In the first quarter of 2018, fewer than 100,000 tourists from America visited Cuba according to statistics published by the Cuban government. This represents a 40% drop compared to the first quarter of 2017 and is squeezing the burgeoning private sector in Cuba at the same time as the government has stopped issuing new business licenses to entrepreneurs.
After the initial détente in Cuban-American relations during the Obama administration, there was an influx of visitors from the U.S. “We had so many Americans coming that we didn’t know where to put them,” explained Matilde Portela, 73, who runs an Airbnb on the island.
In June 2017, President Trump gave a speech in Miami where he claimed he was “canceling the last administration’s completely one-sided deal with Cuba.” Then, two months later, it was revealed that there had been so-called “sonic attacks” on the U.S Embassy in Havana.
In response, the Department of State issued a travel warning recommending that U.S. citizens not visit Cuba. Following on from this, the administration issued revised guidelines for travel in Cuba. These rules were to ensure that U.S. money wasn’t being used to help support the communist government in Cuba. Stores, restaurants, and hotels with links to the Cuban military were off-limits.
While Trump claimed he was “canceling” the arrangement with Cuba, the new rules left open the possibility for individual Americans to visit Cuba. The proviso was that visitors would have to engage with artists or local entrepreneurs on their trip. This restriction was almost identical to the one given by the Obama administration.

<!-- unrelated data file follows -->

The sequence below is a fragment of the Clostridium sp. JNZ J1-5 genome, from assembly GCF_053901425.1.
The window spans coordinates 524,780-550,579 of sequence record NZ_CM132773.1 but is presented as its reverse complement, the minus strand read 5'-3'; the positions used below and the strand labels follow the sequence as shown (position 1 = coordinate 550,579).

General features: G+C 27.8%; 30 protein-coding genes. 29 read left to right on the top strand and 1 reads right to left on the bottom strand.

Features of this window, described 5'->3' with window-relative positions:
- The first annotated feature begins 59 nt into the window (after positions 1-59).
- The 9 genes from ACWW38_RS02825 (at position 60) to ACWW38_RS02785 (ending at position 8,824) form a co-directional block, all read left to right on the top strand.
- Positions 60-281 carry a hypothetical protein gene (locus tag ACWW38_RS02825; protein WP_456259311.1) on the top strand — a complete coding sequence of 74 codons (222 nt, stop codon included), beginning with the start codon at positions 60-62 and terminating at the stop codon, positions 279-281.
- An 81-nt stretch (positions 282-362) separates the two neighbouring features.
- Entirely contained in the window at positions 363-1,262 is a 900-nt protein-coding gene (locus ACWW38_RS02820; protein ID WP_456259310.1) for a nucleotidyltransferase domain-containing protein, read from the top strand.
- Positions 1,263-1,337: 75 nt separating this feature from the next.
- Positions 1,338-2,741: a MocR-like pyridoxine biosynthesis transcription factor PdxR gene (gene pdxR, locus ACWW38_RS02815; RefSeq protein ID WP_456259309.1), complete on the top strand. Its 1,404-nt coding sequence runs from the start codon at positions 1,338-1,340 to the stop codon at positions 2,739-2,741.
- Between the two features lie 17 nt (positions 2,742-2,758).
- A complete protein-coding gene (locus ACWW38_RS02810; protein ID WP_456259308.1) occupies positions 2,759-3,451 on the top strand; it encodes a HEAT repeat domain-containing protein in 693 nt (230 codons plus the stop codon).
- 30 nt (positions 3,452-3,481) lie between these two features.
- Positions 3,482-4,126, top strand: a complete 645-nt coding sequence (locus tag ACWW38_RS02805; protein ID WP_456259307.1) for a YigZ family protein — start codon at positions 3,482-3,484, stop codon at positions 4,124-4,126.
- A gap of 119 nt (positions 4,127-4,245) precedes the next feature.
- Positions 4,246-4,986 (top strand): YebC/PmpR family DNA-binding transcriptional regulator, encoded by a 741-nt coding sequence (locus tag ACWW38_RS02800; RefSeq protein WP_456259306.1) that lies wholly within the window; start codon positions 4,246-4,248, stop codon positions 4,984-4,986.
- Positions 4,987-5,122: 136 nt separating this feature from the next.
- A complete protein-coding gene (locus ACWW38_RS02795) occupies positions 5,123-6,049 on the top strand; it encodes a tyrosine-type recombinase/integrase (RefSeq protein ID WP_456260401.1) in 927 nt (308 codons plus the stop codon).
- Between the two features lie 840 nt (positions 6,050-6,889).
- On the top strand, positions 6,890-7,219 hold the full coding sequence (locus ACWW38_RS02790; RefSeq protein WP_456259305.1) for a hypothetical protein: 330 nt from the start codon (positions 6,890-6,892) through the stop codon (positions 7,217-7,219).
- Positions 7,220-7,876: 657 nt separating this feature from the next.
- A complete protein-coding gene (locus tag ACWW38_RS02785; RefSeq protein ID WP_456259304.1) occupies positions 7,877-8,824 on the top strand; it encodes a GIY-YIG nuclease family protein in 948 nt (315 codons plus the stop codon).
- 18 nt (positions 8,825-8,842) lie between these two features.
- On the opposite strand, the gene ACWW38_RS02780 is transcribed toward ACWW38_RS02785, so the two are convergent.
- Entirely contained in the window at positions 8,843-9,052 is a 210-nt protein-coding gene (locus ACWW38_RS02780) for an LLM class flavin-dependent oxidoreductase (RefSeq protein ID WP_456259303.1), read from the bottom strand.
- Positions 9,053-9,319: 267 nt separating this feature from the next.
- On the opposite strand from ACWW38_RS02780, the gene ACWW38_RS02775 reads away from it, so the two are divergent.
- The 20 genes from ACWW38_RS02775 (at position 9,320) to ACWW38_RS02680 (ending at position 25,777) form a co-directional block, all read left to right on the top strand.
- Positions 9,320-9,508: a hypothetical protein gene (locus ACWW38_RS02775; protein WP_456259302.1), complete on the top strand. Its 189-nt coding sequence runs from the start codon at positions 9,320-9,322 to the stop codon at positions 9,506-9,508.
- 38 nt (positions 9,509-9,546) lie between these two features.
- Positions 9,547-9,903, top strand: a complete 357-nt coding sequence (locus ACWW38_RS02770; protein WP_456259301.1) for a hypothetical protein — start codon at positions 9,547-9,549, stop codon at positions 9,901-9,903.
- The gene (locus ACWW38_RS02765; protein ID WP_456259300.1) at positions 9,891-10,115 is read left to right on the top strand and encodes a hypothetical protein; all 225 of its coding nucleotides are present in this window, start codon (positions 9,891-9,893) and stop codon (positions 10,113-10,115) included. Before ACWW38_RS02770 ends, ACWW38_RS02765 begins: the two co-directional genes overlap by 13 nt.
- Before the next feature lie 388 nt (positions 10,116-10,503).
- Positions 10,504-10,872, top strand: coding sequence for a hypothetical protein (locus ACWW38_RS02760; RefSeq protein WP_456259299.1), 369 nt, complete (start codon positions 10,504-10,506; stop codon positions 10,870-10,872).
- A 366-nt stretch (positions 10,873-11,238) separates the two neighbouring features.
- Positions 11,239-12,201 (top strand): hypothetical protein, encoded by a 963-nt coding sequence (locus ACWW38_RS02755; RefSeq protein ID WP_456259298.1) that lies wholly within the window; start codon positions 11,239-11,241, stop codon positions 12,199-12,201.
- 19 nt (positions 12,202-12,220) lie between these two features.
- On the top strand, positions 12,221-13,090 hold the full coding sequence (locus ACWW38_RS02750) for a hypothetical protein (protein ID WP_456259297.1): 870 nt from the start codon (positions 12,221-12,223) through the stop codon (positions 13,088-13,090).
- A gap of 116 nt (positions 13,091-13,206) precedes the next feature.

Nonetheless, the travel warning coupled with the confusing travel rules seem to have encouraged many Americans to reconsider visiting Cuba. For example, the Texas Christian University canceled plans for a student trip in January this year, citing the travel warning as their reason.
“Americans can still travel to Cuba in almost the same way as they could before, but a lot of people just don’t know that,” says Collin Laverty who runs Cuba Educational Travel. “I think that’s exactly what [the administration] wanted.”
The impact on private industry in Cuba has been profound. Portela says her business has dropped by over 50 percent since the end of last year. “I can’t understand the U.S. government,” she says. “Why not help us build the private sector in Cuba instead of trying to hurt us?”
Nidialys Acosta owns NostalgiCar, a company offering chauffeur-driven classic cars to tourists. Her revenue has fallen by 40 percent in 2018. While the economic embargo has been hard on her business, U.S. tourism offered her company an opportunity to grow revenue. “We cannot get loans. We cannot import spare parts. To even buy them in the United States… I need to use a friend’s credit card because we can’t get one,” she says. “For a while, we at least had the American tourists. They were the ones driving our business growth.”
Acosta is aware of the knock-on effect the reduction in U.S. tourism has had throughout Cuba’s private sector. “The pain is spread beyond just us. We’re hurt, so we don’t spend as much money on restaurants or house cleaners. It’s a chain of small businesses that are affected.”
When asked about the impact on Cuban entrepreneurs of the new U.S. policy, Senator Marco Rubio (R-Fla) replied that, “If the Cuban people continue to suffer, it is because the Castro regime doesn’t allow them to hire employees and operate and expand their own businesses, not because of the new U.S. policy toward Cuba.”
Despite these problems, there are recent signs of a potential improvement in U.S. tourism to Cuba. For example, the Department of Transportation is currently in the process of awarding new flight routes from the U.S to Cuba.
Image of Senator Marco Rubio by Gage Skidmore.